Objective: The aim of this study was to examine whether smoking during pregnancy is associated with symptoms of attention deficit hyperactivity disorder (ADHD) in offspring and whether these effects are additional to genetic influences.
Method: Children's ADHD symptoms (parent- and teacher-rated), maternal smoking during pregnancy, conduct disorder symptoms, and family adversity were assessed with questionnaires for a population-based sample of twins (1,452 twin pairs 5-16 years of age).
Results: Although genetic influences accounted for most of the variance in offspring ADHD, maternal smoking during pregnancy was still found to show a significant environmentally mediated association. Maternal smoking remained a significant influence when other potential confounds were taken into account.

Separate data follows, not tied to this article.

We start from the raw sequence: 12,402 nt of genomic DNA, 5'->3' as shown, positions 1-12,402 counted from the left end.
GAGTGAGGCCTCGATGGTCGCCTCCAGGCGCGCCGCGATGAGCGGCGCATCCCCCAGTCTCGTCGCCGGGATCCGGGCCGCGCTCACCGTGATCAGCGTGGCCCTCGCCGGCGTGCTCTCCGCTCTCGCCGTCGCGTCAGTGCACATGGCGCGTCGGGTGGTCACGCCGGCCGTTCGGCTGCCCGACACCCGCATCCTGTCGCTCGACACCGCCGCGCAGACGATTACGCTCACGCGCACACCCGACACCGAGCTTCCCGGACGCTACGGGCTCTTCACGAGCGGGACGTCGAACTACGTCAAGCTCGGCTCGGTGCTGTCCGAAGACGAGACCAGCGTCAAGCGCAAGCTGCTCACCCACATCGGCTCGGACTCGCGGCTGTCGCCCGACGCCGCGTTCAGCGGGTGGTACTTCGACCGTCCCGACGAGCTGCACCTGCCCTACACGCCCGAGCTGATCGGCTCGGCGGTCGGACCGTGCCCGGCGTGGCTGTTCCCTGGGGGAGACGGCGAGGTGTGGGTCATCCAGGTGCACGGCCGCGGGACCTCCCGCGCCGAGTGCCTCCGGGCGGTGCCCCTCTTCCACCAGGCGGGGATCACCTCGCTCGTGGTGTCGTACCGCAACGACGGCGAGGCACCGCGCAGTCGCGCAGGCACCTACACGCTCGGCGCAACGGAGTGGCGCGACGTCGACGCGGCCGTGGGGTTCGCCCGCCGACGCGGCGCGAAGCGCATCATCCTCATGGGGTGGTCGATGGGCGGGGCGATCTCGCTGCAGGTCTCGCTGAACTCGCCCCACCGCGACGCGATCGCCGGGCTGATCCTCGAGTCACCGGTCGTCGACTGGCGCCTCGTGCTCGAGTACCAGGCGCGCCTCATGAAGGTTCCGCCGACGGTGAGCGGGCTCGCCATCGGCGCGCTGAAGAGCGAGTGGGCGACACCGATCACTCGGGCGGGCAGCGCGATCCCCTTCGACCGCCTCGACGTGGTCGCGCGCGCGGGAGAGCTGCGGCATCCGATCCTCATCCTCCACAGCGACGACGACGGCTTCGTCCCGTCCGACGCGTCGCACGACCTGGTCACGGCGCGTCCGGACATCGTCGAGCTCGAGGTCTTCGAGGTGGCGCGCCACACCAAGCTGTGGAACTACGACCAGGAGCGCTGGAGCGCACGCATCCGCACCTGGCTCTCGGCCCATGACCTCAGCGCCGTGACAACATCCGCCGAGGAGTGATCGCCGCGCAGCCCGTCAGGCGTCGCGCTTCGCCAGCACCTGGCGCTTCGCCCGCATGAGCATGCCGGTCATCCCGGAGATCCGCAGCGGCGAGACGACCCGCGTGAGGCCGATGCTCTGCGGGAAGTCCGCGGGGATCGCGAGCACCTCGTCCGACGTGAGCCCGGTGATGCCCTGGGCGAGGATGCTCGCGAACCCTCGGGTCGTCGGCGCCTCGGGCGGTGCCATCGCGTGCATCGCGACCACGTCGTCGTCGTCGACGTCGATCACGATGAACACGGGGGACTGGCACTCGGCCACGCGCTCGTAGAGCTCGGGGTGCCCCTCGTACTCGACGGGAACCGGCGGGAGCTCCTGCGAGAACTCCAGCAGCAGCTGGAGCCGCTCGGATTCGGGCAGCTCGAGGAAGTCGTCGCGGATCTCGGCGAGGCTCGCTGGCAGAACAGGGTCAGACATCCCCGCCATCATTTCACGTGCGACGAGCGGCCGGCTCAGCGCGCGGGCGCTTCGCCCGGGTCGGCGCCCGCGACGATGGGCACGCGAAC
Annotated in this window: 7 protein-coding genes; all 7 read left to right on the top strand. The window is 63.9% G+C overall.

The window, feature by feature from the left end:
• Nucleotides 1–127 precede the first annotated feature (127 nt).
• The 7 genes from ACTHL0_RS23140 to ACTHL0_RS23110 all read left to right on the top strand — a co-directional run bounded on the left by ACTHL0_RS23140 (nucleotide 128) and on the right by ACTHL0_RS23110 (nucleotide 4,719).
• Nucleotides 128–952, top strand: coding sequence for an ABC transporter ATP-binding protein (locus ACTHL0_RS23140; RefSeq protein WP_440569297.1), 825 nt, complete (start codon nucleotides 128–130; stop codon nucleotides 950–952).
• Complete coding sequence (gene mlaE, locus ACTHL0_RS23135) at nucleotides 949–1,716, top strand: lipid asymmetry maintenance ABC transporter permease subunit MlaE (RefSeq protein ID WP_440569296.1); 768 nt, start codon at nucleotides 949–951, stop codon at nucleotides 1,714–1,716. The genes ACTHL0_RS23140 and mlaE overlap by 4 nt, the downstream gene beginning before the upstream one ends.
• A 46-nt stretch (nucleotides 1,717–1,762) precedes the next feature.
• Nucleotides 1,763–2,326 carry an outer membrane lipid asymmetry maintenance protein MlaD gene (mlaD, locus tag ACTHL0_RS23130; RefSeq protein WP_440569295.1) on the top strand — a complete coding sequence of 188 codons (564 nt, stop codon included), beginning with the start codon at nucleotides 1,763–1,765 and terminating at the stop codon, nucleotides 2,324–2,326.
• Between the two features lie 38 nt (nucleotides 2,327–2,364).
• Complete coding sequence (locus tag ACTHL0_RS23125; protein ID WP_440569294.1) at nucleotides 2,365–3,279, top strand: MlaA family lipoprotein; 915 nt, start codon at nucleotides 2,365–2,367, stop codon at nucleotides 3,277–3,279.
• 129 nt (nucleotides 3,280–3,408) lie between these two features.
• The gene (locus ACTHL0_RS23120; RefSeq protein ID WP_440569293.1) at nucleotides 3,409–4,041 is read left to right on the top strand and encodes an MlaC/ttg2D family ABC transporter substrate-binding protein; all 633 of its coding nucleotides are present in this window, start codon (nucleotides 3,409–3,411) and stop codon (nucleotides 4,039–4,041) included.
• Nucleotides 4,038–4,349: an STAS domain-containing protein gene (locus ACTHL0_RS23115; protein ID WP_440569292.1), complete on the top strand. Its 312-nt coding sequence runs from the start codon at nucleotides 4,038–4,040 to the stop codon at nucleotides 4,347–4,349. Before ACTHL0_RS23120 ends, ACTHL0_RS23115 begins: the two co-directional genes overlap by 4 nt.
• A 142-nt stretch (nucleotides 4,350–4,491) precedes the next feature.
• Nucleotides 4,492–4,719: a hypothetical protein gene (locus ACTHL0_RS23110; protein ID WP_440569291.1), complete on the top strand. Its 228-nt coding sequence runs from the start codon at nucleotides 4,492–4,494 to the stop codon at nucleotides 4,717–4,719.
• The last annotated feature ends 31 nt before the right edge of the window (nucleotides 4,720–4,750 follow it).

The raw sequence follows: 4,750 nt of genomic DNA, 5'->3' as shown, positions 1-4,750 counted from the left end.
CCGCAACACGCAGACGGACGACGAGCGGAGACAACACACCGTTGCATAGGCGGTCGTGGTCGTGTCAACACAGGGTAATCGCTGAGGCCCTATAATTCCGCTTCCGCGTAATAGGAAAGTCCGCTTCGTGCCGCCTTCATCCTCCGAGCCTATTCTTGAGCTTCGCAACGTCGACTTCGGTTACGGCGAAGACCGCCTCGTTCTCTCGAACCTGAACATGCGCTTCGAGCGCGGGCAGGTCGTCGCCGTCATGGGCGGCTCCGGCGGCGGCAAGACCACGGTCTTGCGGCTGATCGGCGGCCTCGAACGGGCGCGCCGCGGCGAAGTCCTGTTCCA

Conclusions: Maternal smoking during pregnancy appears to show an association with offspring ADHD symptoms that is additional to the effects of genes and not attributable to shared rater effects, clinical referral biases, or covariation with antisocial behavior.